Sensors 2012, 12(7), 8861-8876; doi:10.3390/s120708861

Review
Microfiber-Based Bragg Gratings for Sensing Applications: A Review
Jun-Long Kou 1, Ming Ding 2, Jing Feng 1, Yan-Qing Lu 1, Fei Xu 1,* and Gilberto Brambilla 2
1
College of Engineering and Applied Sciences and National Laboratory of Solid State Microstructures, Nanjing University, Nanjing 210093, China; E-Mails: koujunlong2006@163.com (J.K.); xf1997@163.com (J.F.); yqlu@nju.edu.cn (Y.L.)
2
Optoelectronics Research Centre, University of Southampton, Southampton, SO17 1BJ, UK; E-Mails: md20g09@orc.soton.ac.uk (M.D.); gb2@orc.soton.ac.uk (G.B.)
*
Author to whom correspondence should be addressed; E-Mail: feixu@nju.edu.cn; Tel.: +86-25-836-860-53; Fax: +86-25-835-946-68.
Received: 27 April 2012; in revised form: 24 May 2012 / Accepted: 15 June 2012 /
Published: 27 June 2012

Abstract

: Microfiber-based Bragg gratings (MFBGs) are an emerging concept in ultra-small optical fiber sensors. They have attracted great attention among researchers in the fiber sensing area because of their large evanescent field and compactness. In this review, the basic techniques for the fabrication of MFBGs are introduced first. Then, the sensing properties and applications of MFBGs are discussed, including measurement of refractive index (RI), temperature, and strain/force. Finally a summary of selected MFBG sensing elements from previous literature are tabulated.
Keywords:
microfiber; grating; sensor; optical fiber component; refractive index; temperature; strain; force; optical fabrication; focused ion beam

1. Introduction

Fiber Bragg gratings (FBGs) are periodic modulations of the refractive index (RI) along the fiber length. Since their discovery in 1978 [1], FBGs have been widely used as a sensing element in areas including temperature monitoring, strain sensing, rotation sensing, and underwater acoustic sensing. In fact, fiber-based techniques provide a technology which can produce sensors that are immune to electromagnetic interference, inherent self-referencing, lightweight, easily multiplexable, and in most cases have the potential to be produced at low cost. Over the last two decades, FBGs have been manufactured mainly by modifying the core refractive index using interferometric or point-by-point techniques. Most of the interferometric techniques use a phase mask and an ultraviolet (UV) laser [2], typically an excimer laser or a frequency doubled Ar+ ion laser. Moreover, FBGs are typically several millimeters long and a hundred micrometers thick. The large size limits its performance and its use in some special applications such as RI sensing and detection of ultra-small objects.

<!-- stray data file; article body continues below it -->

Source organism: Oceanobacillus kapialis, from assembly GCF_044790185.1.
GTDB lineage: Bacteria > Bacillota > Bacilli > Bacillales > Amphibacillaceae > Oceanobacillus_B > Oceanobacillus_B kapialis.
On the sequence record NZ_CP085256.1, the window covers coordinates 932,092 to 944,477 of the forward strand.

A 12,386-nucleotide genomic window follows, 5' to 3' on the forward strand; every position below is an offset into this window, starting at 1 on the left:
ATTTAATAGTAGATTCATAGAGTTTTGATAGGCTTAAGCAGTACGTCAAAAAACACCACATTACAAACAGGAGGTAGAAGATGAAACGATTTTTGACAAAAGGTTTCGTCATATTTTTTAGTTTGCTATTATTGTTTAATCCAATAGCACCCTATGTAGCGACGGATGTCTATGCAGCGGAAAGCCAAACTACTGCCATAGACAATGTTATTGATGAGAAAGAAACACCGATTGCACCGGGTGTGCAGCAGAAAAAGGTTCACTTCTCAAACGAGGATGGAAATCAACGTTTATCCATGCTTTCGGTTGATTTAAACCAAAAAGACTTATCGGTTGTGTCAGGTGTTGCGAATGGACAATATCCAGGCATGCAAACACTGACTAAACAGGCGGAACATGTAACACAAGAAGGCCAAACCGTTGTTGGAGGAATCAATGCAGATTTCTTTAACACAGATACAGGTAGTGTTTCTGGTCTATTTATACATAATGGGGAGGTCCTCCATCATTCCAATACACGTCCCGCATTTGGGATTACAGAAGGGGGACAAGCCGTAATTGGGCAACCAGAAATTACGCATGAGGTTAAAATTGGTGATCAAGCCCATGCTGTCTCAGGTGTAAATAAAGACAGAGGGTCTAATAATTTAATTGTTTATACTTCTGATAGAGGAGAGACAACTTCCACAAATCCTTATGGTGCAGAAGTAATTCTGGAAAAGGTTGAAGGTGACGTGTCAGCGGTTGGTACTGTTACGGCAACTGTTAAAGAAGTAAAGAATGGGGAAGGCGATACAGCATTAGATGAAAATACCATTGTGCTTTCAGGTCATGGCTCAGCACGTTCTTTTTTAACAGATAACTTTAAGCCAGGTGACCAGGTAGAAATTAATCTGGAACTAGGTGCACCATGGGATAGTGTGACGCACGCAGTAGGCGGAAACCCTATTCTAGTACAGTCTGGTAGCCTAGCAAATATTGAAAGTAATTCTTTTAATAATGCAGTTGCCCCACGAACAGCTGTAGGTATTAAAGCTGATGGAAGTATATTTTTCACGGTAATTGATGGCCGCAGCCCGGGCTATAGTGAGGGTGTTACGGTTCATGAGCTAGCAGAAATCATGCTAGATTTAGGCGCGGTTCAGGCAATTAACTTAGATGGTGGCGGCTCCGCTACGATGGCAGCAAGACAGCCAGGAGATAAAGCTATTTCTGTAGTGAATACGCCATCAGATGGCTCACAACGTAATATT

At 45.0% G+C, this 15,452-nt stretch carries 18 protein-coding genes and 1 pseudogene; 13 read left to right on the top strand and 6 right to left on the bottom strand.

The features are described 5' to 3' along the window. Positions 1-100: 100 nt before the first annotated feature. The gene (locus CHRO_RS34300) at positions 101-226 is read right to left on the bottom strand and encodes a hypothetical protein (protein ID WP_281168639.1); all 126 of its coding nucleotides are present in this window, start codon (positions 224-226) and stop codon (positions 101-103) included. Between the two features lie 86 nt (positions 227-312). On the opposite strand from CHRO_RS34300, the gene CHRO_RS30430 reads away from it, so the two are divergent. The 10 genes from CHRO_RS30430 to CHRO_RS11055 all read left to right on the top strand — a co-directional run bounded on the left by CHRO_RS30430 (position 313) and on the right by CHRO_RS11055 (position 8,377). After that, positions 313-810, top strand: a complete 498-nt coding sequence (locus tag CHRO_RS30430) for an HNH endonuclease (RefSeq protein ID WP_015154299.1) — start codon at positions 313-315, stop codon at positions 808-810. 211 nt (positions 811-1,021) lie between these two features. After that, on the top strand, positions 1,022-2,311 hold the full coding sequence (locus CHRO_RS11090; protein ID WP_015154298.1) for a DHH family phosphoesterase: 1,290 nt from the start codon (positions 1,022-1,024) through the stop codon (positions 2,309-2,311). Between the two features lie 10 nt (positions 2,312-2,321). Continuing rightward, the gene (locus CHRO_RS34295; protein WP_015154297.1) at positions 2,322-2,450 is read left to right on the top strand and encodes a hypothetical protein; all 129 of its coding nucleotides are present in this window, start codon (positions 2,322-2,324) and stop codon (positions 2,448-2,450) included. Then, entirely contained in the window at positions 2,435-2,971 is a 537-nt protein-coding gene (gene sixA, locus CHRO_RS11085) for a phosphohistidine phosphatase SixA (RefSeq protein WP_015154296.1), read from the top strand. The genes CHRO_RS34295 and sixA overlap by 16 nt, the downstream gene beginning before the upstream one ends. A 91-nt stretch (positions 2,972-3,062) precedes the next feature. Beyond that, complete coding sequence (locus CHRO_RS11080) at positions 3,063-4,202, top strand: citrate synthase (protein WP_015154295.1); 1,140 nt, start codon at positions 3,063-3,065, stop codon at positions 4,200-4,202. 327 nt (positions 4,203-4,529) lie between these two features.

Recently, microfibers (MFs) have attracted great attention because of their low loss, large evanescent fields, strong confinement, configurability, and robustness [3,4]. MFs have found potential applications in a wide range of fields from telecommunications to sensors, and lasers [521]. Because of their large evanescent field and micrometer-scale size, MFs are seen as useful tools to exploit FBGs as refractive index sensors and to reduce their size. Initially, microfiber-based Bragg gratings (MFBGs) have been fabricated by etching away the fiber cladding after writing the grating in the photosensitive core [2225] or by UV irradiation on the MF drawn from a fiber preform [2630]. Yet, to shorten the grating length and reduce its size, strong RI modulations (∼10−3−10−1) are necessary. Strong RI modulations can be obtained alternating layers of materials with high contrast RI, such as glass and air. For a normal optical fiber, this process requires the removal of large amounts of material (the propagating mode is confined at a depth > 50 μm from the fiber surface). On the contrary, for a MF, it only requires the removal of small amounts of fused silica because the modal field is comparable to or larger than the MF cross section. MFBGs with strong RI modulation can be fabricated using focused ion beam (FIB) milling [3138] and can be as short as ∼101–102 μm.